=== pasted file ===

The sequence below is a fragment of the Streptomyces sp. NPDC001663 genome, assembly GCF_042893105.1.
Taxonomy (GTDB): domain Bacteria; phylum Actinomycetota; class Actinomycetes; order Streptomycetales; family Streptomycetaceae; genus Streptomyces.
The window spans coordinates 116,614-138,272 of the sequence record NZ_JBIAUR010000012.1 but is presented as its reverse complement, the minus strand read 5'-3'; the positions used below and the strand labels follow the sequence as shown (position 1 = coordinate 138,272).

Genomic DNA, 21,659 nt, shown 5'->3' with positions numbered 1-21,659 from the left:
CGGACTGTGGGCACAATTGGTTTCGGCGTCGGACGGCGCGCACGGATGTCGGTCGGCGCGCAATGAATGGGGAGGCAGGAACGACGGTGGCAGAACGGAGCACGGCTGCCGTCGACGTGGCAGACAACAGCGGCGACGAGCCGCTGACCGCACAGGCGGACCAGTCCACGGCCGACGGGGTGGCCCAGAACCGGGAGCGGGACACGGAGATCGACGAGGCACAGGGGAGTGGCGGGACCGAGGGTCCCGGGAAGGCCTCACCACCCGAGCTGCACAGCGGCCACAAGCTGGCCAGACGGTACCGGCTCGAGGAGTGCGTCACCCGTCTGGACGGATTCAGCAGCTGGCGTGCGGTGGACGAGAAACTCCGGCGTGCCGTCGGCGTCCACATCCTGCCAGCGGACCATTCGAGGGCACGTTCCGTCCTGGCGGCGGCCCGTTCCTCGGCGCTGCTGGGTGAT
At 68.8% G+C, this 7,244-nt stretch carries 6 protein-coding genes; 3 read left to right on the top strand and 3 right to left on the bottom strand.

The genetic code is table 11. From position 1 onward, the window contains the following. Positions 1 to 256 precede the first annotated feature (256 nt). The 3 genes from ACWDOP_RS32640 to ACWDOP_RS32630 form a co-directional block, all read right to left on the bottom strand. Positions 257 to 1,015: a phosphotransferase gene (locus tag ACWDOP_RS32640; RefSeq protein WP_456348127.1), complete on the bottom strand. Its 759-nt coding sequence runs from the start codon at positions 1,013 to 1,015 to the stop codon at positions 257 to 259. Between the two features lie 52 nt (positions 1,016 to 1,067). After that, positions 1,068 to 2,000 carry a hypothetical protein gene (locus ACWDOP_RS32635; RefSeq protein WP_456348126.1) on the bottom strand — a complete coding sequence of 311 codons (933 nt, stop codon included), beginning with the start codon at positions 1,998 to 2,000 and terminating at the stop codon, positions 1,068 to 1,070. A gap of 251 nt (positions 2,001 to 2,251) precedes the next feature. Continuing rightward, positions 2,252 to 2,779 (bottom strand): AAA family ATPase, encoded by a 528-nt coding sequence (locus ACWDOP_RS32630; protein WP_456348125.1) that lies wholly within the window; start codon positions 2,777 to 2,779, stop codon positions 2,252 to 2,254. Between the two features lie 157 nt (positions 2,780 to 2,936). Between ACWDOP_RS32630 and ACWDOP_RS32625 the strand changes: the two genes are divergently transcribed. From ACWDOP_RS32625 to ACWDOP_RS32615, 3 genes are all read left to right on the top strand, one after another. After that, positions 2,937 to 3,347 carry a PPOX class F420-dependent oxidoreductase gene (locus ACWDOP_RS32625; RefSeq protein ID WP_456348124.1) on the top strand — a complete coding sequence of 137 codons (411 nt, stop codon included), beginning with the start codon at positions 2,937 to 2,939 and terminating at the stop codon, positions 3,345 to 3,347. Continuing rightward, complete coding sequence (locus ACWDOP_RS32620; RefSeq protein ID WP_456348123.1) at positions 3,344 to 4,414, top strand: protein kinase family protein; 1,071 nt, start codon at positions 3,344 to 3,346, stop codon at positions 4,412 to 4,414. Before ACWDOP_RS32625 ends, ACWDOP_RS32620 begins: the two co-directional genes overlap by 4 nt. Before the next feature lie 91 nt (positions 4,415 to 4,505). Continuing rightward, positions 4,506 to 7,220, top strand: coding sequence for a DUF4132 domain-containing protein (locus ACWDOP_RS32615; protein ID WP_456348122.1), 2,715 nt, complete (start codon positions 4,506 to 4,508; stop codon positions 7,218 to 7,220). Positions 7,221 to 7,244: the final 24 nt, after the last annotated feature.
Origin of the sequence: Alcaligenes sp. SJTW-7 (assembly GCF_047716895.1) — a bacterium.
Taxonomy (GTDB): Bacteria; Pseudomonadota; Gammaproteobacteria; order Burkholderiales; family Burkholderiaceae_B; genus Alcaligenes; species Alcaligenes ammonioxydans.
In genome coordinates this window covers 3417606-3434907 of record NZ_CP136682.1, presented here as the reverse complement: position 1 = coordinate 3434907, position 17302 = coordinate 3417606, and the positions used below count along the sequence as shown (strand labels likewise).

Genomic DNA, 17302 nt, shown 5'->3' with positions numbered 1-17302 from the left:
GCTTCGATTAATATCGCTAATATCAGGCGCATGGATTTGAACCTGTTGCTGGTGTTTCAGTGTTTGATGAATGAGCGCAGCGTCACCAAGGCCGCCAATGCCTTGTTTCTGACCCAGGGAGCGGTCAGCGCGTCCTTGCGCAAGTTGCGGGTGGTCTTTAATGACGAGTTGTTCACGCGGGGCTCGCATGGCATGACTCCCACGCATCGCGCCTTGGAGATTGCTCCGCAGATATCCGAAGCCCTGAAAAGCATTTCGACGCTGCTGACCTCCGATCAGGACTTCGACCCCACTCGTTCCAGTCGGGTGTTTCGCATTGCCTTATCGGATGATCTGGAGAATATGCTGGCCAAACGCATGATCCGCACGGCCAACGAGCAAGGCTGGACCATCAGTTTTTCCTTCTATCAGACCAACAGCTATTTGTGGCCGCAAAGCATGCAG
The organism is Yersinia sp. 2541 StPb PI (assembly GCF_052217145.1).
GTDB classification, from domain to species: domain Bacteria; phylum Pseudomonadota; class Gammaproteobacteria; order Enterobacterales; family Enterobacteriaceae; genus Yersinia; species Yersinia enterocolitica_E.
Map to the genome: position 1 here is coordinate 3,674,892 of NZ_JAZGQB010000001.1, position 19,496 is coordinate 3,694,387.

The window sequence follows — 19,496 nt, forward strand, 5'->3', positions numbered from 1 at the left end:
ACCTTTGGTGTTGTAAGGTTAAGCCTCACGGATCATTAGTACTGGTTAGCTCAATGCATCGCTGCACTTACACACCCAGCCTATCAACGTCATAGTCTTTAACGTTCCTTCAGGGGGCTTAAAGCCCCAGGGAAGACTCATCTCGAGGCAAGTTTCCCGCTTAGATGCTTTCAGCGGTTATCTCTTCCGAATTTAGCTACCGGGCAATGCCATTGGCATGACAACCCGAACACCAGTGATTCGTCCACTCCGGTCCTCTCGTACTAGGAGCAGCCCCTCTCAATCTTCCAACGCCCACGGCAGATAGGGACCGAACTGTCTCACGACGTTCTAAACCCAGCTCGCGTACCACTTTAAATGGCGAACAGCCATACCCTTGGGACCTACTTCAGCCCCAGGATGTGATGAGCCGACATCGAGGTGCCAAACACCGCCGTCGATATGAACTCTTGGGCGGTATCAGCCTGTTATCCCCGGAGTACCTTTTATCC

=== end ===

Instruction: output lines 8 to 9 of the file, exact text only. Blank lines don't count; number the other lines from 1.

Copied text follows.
Origin of the sequence: Alcaligenes sp. SJTW-7 (assembly GCF_047716895.1) — a bacterium.
Taxonomy (GTDB): Bacteria; Pseudomonadota; Gammaproteobacteria; order Burkholderiales; family Burkholderiaceae_B; genus Alcaligenes; species Alcaligenes ammonioxydans.